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Eyesight better with low carb diet ?

Discussion in 'Low-carb Diet Forum' started by librarising, Sep 25, 2012.

  1. librarising

    librarising LADA · Well-Known Member

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    Barry Groves (Natural Health And Weight Loss)

    I've been short-sighted for about 45 years. Never badly so e.g. in good sunlight I could safely (yet illegally) drive.
    I've known that feeling where you find your glasses aren't giving you that clear picture they used to, so off to the optician for a slightly stronger prescription.

    Well, over the last few months I've had odd times where I've had that same feeling, but it seems like my prescription is now, possibly, just a tad too strong.
    And my sight without glasses seems ever so marginally improved.
    Other low carb forums seem to report some experiencing improvements in eyesight with low carbing.

    Anyone else have anything to report in this regard ?

    Geoff
     
  2. Grazer

    Grazer · Well-Known Member

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    Not sure abot the effects of carbs themselves on eyesight, but lower Bgs DEFIITELTY improve eyesight.My prescription has reduced for reading glasses, a friend of mine now doesn't use glasses for the first time in years. Lower Bgs reduce the pressure in the eyeball (in the amniotic fluid I believe?) and change eyesight. That's why opticians say you shouldn't be tested if you have temporarily high BGs. Sorry, you probably knew all this and were just asking about carb impact!
     
  3. phoenix

    phoenix Type 1 · Expert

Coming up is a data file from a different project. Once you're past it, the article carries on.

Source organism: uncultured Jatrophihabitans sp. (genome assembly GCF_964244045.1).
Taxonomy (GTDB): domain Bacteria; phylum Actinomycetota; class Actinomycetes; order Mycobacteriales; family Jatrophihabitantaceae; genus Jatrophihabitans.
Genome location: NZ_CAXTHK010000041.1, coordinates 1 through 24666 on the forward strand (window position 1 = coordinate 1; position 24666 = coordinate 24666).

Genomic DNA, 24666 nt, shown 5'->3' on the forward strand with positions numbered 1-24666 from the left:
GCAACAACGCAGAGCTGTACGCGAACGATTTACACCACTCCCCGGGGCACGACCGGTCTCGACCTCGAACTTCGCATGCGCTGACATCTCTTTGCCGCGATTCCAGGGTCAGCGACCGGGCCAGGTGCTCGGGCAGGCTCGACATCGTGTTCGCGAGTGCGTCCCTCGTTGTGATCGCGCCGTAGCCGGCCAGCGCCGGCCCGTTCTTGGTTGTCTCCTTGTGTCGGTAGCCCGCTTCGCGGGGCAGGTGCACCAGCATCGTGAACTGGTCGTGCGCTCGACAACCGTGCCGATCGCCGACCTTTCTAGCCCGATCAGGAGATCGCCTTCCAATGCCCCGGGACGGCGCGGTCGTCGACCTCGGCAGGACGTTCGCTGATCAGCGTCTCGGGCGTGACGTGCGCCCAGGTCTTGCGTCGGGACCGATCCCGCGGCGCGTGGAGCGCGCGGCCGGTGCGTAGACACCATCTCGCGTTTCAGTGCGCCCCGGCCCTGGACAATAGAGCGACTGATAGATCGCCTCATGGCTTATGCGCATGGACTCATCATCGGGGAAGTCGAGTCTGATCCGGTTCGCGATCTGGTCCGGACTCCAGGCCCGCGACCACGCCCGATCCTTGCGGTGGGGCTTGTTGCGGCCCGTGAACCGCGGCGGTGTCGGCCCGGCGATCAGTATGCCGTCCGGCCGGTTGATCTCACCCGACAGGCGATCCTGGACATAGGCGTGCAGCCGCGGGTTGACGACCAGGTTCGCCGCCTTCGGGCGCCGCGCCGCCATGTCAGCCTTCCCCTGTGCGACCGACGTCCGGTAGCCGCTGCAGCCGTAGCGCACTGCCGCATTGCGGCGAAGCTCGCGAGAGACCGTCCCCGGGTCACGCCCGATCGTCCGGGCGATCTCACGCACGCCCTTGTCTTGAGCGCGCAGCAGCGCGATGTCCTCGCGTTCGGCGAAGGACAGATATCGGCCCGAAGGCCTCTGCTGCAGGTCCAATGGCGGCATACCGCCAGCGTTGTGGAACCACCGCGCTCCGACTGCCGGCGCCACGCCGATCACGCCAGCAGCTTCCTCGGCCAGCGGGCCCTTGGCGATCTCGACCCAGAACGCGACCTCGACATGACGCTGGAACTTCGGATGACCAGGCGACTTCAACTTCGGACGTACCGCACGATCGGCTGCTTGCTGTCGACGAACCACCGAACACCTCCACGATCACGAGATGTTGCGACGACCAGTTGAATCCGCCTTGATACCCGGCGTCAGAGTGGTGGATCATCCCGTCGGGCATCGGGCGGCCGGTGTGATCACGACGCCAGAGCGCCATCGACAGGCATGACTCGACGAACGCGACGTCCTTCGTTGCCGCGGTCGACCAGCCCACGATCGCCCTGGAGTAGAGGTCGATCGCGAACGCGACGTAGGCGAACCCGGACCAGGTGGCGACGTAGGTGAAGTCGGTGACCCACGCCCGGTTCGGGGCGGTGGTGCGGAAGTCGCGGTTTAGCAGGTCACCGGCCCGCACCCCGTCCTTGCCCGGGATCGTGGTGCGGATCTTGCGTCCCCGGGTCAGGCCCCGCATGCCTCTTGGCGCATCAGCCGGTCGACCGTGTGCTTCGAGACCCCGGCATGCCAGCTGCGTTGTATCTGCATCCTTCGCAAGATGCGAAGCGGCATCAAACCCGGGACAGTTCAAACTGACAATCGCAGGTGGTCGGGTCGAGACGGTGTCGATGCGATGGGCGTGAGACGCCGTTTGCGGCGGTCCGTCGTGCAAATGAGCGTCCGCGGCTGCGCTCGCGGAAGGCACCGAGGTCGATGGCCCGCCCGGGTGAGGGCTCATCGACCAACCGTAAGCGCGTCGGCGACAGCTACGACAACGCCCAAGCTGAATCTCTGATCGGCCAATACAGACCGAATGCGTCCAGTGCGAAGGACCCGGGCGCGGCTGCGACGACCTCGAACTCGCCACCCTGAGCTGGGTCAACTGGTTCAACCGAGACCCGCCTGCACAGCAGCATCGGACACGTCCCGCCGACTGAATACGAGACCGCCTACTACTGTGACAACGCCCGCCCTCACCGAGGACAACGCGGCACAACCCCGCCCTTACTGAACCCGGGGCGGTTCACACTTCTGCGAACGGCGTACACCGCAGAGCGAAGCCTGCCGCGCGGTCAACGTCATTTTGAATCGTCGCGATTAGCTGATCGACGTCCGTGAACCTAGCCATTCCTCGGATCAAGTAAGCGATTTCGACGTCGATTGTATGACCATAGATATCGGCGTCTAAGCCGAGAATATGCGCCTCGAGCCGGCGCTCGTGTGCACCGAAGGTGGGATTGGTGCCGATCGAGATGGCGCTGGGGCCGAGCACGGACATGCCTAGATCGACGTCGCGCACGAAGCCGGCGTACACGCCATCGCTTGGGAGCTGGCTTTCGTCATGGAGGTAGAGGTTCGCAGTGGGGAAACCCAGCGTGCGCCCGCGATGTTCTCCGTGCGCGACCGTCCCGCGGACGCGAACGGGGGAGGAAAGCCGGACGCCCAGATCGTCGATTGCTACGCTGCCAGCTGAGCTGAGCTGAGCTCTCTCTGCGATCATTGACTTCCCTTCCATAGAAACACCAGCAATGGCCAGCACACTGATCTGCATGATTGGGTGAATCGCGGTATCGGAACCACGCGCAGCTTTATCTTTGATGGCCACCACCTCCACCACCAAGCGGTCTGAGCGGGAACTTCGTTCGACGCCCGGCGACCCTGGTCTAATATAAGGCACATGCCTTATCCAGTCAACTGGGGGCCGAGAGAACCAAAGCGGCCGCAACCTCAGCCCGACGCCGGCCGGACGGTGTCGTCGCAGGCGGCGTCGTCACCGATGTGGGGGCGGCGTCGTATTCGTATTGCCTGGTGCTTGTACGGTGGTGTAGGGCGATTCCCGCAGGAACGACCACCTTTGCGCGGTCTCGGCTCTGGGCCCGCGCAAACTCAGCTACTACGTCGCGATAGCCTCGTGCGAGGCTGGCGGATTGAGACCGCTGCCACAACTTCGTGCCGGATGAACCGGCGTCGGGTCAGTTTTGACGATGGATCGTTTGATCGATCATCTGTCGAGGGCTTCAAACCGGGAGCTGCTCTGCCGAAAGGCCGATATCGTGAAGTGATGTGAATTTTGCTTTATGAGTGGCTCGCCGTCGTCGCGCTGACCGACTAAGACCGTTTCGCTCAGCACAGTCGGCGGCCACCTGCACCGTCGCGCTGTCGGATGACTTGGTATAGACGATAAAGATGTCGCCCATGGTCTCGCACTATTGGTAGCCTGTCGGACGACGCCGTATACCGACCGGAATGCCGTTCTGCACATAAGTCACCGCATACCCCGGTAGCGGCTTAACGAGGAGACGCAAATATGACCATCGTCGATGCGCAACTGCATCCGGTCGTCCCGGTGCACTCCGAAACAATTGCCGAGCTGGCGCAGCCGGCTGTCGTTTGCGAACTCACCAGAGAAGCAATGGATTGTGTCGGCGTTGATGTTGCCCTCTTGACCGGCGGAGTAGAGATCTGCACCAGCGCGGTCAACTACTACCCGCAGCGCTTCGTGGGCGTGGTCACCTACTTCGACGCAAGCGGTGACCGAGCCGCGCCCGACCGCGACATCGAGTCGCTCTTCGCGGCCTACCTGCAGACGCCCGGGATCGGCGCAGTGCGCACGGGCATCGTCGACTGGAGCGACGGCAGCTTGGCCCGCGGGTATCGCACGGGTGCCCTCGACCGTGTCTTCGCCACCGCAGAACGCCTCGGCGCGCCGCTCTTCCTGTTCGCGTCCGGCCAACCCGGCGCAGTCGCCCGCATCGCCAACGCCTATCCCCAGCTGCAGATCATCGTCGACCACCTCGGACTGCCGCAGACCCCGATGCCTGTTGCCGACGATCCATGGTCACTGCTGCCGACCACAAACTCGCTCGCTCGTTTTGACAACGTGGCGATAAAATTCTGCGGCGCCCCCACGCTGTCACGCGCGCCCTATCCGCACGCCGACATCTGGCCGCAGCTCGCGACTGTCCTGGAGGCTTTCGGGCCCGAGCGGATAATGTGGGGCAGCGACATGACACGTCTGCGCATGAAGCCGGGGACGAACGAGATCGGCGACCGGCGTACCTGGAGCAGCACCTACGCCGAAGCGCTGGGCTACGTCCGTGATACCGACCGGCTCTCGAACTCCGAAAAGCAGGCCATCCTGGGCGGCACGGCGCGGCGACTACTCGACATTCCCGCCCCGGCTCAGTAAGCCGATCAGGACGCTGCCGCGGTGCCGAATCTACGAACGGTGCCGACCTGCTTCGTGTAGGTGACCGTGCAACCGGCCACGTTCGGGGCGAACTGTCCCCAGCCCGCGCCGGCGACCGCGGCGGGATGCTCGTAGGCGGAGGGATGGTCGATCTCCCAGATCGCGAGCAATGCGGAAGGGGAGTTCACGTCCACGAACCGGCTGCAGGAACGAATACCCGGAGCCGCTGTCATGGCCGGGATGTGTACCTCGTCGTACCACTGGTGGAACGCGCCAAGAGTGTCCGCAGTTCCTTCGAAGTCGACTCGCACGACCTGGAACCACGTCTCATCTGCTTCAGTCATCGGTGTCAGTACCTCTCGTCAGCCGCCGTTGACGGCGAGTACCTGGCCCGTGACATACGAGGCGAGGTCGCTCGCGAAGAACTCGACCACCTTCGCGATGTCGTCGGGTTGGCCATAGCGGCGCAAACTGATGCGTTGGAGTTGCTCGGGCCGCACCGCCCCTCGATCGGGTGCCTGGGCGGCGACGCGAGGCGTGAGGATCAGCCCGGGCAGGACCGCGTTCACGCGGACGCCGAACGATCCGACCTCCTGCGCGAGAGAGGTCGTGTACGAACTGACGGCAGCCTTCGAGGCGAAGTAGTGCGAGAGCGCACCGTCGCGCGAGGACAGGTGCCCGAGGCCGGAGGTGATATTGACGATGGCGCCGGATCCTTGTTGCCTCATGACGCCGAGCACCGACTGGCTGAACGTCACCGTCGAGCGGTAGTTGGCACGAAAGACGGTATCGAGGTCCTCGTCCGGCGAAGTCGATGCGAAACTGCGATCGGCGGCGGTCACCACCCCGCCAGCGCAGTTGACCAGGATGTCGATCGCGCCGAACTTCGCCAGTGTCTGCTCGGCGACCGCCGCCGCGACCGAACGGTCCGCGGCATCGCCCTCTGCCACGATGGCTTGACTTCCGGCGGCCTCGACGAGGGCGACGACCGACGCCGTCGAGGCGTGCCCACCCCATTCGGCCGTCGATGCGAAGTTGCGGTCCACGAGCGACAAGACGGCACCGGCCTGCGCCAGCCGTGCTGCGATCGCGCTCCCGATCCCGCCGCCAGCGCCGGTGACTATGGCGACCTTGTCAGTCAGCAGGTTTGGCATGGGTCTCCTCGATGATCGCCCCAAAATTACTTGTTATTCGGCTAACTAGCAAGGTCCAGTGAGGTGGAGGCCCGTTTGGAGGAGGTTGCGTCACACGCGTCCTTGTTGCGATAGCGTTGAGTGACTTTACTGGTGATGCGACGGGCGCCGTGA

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    I have a slightly less strong prescription now than the one from 4 years before diagnosis. (begs the question as to when my glucose levels started rising). I had fantastic long distance vision for the first few days after going on insulin and then it went to where it is now ie a bit better than it was before.
    I'm with Grazer on this one , it's to do with the effect of glucose levels on osmotic pressure and the consequent shape of the lens.
     
  4. noblehead

    noblehead Type 1 · Guru
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    That's as I understand it too. I had my eyes tested last week at my retinopathy check-up and got 6/4 in both eyes, I don't low-carb as such but do eat carbs in moderate portions (around 150g a day).
     
  5. phoenix

    phoenix Type 1 · Expert

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  6. Grazer

    Grazer · Well-Known Member

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    Oops!! :lol:
     
  7. DavideB

    DavideB Type 2 · Well-Known Member

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    Well since I was diagnosed I went on a low carb diet feel great and my eyesight is back to what it was about 6-7 years ago
     
  8. wilmanelson76

    wilmanelson76 · Newbie